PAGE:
Can I access my super if I am permanently disabled and unable to work?

Published 15 Apr 2020

If you have had an illness or injury that led you to become permanently disabled and thus unable to work, you may be understandably worried about your finances. Some people in this situation may seek to tap their superannuation early, and the good news is there are laws on the books that make this possible.

Australians may be granted early access to their supers on what are known as “compassionate grounds” as long as they have unpaid expenses and no other means of paying for them, according to the Australian Taxation Office. However, this is not an unlimited withdrawal opportunity – you will only be able to access what is reasonably required to pay specific expenses.

What does that mean?

There are specific types of expenses you can tap your super to cover in the event of a permanent disability, the ATO noted. These include:

  • Medical treatments or transport for you or one of your dependents
  • Expenses necessary to keep up with home payments so you do not become homeless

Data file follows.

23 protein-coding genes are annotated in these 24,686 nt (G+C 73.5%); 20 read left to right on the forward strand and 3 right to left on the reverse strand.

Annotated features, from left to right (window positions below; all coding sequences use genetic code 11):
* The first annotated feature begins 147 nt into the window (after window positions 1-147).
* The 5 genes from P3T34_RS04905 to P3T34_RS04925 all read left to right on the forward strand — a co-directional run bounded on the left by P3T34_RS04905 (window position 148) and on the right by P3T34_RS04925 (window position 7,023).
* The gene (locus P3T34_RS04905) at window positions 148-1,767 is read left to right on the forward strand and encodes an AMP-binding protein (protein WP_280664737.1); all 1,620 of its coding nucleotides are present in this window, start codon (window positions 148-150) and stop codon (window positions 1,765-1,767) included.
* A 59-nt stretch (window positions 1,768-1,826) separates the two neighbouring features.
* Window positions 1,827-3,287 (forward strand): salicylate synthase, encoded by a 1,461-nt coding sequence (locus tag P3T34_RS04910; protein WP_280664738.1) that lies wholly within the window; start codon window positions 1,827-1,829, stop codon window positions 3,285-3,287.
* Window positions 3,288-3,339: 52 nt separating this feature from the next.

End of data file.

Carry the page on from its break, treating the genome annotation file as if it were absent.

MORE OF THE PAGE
• Installing modifications to your home to cater to your disability
  • Palliative care for you or a dependent
  • Expenses associated with final costs for a deceased dependent.

These funds would be paid out in a lump sum, and taxed as such.

What’s considered ‘early?’

Of course, you may also be eligible to tap your super in other circumstances, according to the Australian Securities and Investments Commission. If you retire before the age of 65 – for whatever reason – you may have a “preservation age” of as little as 55, depending on when you were born, and that may apply even if you have not fully retired. For everyone born after 1 July 1964, that is 60 years of age or older.

However, if you were working beyond the age of 65, you can begin withdrawing from your super whenever you like.

There are many particulars that may or may not apply to your unique situation, and it can be difficult for people dealing with many other concerns to determine whether they would be eligible for early withdrawals on their own. If you have questions about the specific circumstances you may begin withdrawing from your superannuation funds early, it’s a good idea to get in touch with the legal experts at Gerard Malouf & Partners. We will help you work through any issues you may be facing to find a suitable resolution that meets your needs.

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